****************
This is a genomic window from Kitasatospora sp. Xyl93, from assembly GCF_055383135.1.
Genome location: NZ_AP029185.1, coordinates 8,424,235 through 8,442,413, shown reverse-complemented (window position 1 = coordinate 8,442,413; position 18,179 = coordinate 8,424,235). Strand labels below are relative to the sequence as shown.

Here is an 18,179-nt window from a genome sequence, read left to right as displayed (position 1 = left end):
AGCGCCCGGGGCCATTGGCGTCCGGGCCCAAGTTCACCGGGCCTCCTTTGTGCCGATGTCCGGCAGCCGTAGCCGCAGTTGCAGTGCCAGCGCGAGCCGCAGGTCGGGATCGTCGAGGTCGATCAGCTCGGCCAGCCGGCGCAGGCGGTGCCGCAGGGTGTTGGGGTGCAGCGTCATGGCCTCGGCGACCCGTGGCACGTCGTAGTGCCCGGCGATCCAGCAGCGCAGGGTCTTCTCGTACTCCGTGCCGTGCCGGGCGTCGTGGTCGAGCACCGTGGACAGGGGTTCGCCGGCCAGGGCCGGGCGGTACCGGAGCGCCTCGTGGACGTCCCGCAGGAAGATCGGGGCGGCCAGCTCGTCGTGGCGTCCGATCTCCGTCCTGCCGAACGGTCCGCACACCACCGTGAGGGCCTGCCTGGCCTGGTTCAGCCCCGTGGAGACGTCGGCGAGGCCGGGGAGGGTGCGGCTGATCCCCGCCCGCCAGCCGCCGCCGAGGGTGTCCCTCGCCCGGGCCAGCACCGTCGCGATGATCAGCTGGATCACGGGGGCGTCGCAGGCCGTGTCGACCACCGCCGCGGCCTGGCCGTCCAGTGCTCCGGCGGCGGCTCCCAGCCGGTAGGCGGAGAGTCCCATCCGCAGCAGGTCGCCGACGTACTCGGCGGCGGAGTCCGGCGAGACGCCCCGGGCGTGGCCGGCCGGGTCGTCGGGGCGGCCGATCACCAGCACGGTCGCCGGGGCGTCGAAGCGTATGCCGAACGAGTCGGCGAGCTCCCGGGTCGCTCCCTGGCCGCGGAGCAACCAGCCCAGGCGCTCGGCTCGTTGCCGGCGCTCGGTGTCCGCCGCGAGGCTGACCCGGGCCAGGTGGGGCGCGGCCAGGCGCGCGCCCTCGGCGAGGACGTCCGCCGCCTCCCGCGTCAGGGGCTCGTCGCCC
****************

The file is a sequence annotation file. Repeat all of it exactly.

This is a genomic window from Kitasatospora sp. Xyl93, from assembly GCF_055383135.1.
Genome location: NZ_AP029185.1, coordinates 8,424,235 through 8,442,413, shown reverse-complemented (window position 1 = coordinate 8,442,413; position 18,179 = coordinate 8,424,235). Strand labels below are relative to the sequence as shown.

Here is an 18,179-nt window from a genome sequence, read left to right as displayed (position 1 = left end):
AGCGCCCGGGGCCATTGGCGTCCGGGCCCAAGTTCACCGGGCCTCCTTTGTGCCGATGTCCGGCAGCCGTAGCCGCAGTTGCAGTGCCAGCGCGAGCCGCAGGTCGGGATCGTCGAGGTCGATCAGCTCGGCCAGCCGGCGCAGGCGGTGCCGCAGGGTGTTGGGGTGCAGCGTCATGGCCTCGGCGACCCGTGGCACGTCGTAGTGCCCGGCGATCCAGCAGCGCAGGGTCTTCTCGTACTCCGTGCCGTGCCGGGCGTCGTGGTCGAGCACCGTGGACAGGGGTTCGCCGGCCAGGGCCGGGCGGTACCGGAGCGCCTCGTGGACGTCCCGCAGGAAGATCGGGGCGGCCAGCTCGTCGTGGCGTCCGATCTCCGTCCTGCCGAACGGTCCGCACACCACCGTGAGGGCCTGCCTGGCCTGGTTCAGCCCCGTGGAGACGTCGGCGAGGCCGGGGAGGGTGCGGCTGATCCCCGCCCGCCAGCCGCCGCCGAGGGTGTCCCTCGCCCGGGCCAGCACCGTCGCGATGATCAGCTGGATCACGGGGGCGTCGCAGGCCGTGTCGACCACCGCCGCGGCCTGGCCGTCCAGTGCTCCGGCGGCGGCTCCCAGCCGGTAGGCGGAGAGTCCCATCCGCAGCAGGTCGCCGACGTACTCGGCGGCGGAGTCCGGCGAGACGCCCCGGGCGTGGCCGGCCGGGTCGTCGGGGCGGCCGATCACCAGCACGGTCGCCGGGGCGTCGAAGCGTATGCCGAACGAGTCGGCGAGCTCCCGGGTCGCTCCCTGGCCGCGGAGCAACCAGCCCAGGCGCTCGGCTCGTTGCCGGCGCTCGGTGTCCGCCGCGAGGCTGACCCGGGCCAGGTGGGGCGCGGCCAGGCGCGCGCCCTCGGCGAGGACGTCCGCCGCCTCCCGCGTCAGGGGCTCGTCGCCC